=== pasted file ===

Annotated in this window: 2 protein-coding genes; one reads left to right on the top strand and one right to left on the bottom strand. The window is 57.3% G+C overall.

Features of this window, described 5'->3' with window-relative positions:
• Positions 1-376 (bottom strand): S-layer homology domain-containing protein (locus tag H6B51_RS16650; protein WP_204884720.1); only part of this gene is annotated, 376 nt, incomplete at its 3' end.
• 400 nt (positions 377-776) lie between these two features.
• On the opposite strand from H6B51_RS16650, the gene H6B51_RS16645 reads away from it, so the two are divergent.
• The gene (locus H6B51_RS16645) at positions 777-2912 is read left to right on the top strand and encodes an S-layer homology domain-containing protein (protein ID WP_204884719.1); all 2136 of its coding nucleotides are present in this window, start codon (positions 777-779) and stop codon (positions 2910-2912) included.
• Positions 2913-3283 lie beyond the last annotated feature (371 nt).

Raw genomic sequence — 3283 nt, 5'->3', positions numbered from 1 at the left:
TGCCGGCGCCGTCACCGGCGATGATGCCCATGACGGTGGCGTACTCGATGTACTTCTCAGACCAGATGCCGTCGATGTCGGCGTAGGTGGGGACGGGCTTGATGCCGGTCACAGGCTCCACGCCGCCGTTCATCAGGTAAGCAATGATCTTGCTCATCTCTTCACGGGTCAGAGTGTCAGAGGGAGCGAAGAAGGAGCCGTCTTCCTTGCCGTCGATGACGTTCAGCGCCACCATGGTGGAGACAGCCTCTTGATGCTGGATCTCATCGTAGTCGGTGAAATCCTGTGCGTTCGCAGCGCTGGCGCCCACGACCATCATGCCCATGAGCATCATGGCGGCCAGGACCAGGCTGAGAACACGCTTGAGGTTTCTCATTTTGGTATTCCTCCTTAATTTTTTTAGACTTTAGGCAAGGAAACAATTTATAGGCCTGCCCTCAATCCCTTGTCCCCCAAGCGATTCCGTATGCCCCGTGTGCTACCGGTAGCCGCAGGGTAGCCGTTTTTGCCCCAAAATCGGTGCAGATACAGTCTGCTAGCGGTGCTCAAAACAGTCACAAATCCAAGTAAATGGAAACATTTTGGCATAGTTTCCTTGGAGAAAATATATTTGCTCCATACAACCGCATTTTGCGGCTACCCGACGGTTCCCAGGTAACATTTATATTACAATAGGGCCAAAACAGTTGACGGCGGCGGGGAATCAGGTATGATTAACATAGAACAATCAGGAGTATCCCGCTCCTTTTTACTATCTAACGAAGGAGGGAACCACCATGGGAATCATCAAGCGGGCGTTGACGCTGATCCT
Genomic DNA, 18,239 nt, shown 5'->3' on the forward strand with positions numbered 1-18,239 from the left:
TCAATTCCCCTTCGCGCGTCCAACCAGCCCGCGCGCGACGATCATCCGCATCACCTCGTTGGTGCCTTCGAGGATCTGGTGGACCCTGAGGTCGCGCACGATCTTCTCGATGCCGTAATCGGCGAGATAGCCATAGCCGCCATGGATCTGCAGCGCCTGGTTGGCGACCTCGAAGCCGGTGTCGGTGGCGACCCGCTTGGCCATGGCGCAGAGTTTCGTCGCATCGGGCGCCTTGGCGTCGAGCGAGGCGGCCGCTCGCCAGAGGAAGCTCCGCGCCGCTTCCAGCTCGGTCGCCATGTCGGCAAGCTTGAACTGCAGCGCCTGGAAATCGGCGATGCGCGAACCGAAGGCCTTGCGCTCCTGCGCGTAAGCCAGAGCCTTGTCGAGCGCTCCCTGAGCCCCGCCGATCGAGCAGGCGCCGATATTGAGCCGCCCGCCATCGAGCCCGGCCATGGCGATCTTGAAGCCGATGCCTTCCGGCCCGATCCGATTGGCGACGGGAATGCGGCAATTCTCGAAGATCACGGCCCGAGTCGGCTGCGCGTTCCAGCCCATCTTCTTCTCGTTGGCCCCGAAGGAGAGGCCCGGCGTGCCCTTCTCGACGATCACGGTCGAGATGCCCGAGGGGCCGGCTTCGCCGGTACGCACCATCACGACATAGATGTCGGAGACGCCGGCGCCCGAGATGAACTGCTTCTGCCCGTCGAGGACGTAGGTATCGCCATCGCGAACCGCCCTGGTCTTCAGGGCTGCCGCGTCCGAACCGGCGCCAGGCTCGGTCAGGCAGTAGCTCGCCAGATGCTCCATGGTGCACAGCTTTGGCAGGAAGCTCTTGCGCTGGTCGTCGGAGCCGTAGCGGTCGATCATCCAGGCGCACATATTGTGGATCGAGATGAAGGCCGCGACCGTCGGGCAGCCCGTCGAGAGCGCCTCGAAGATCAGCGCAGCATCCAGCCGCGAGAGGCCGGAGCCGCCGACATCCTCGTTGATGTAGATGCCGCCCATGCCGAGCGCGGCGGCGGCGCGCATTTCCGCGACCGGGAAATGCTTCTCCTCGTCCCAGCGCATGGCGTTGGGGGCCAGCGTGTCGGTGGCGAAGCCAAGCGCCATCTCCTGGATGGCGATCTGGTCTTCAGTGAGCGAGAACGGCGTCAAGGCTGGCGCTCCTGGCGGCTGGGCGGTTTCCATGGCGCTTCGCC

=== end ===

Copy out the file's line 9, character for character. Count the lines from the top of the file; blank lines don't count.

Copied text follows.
TGCCGGCGCCGTCACCGGCGATGATGCCCATGACGGTGGCGTACTCGATGTACTTCTCAGACCAGATGCCGTCGATGTCGGCGTAGGTGGGGACGGGCTTGATGCCGGTCACAGGCTCCACGCCGCCGTTCATCAGGTAAGCAATGATCTTGCTCATCTCTTCACGGGTCAGAGTGTCAGAGGGAGCGAAGAAGGAGCCGTCTTCCTTGCCGTCGATGACGTTCAGCGCCACCATGGTGGAGACAGCCTCTTGATGCTGGATCTCATCGTAGTCGGTGAAATCCTGTGCGTTCGCAGCGCTGGCGCCCACGACCATCATGCCCATGAGCATCATGGCGGCCAGGACCAGGCTGAGAACACGCTTGAGGTTTCTCATTTTGGTATTCCTCCTTAATTTTTTTAGACTTTAGGCAAGGAAACAATTTATAGGCCTGCCCTCAATCCCTTGTCCCCCAAGCGATTCCGTATGCCCCGTGTGCTACCGGTAGCCGCAGGGTAGCCGTTTTTGCCCCAAAATCGGTGCAGATACAGTCTGCTAGCGGTGCTCAAAACAGTCACAAATCCAAGTAAATGGAAACATTTTGGCATAGTTTCCTTGGAGAAAATATATTTGCTCCATACAACCGCATTTTGCGGCTACCCGACGGTTCCCAGGTAACATTTATATTACAATAGGGCCAAAACAGTTGACGGCGGCGGGGAATCAGGTATGATTAACATAGAACAATCAGGAGTATCCCGCTCCTTTTTACTATCTAACGAAGGAGGGAACCACCATGGGAATCATCAAGCGGGCGTTGACGCTGATCCT